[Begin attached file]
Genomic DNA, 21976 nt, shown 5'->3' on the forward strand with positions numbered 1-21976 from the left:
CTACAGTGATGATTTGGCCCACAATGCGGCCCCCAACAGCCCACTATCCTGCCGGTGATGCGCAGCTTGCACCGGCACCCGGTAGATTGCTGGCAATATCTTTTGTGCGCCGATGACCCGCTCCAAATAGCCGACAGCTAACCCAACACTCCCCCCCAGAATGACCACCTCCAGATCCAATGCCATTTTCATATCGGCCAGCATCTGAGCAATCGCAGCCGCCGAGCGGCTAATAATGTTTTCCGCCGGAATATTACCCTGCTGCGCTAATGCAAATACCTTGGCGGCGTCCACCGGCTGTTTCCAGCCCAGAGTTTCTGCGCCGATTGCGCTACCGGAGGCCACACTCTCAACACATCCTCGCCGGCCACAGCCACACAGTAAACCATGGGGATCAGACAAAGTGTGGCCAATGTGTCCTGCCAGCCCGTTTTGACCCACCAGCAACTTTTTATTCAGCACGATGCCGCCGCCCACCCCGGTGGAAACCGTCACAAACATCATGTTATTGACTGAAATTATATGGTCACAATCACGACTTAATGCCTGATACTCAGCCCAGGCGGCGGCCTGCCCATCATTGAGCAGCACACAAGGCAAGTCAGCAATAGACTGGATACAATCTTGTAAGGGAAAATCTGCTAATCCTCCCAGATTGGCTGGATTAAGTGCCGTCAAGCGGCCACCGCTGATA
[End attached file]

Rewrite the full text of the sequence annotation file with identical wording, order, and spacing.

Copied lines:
Genomic DNA, 21976 nt, shown 5'->3' on the forward strand with positions numbered 1-21976 from the left:
CTACAGTGATGATTTGGCCCACAATGCGGCCCCCAACAGCCCACTATCCTGCCGGTGATGCGCAGCTTGCACCGGCACCCGGTAGATTGCTGGCAATATCTTTTGTGCGCCGATGACCCGCTCCAAATAGCCGACAGCTAACCCAACACTCCCCCCCAGAATGACCACCTCCAGATCCAATGCCATTTTCATATCGGCCAGCATCTGAGCAATCGCAGCCGCCGAGCGGCTAATAATGTTTTCCGCCGGAATATTACCCTGCTGCGCTAATGCAAATACCTTGGCGGCGTCCACCGGCTGTTTCCAGCCCAGAGTTTCTGCGCCGATTGCGCTACCGGAGGCCACACTCTCAACACATCCTCGCCGGCCACAGCCACACAGTAAACCATGGGGATCAGACAAAGTGTGGCCAATGTGTCCTGCCAGCCCGTTTTGACCCACCAGCAACTTTTTATTCAGCACGATGCCGCCGCCCACCCCGGTGGAAACCGTCACAAACATCATGTTATTGACTGAAATTATATGGTCACAATCACGACTTAATGCCTGATACTCAGCCCAGGCGGCGGCCTGCCCATCATTGAGCAGCACACAAGGCAAGTCAGCAATAGACTGGATACAATCTTGTAAGGGAAAATCTGCTAATCCTCCCAGATTGGCTGGATTAAGTGCCGTCAAGCGGCCACCGCTGATA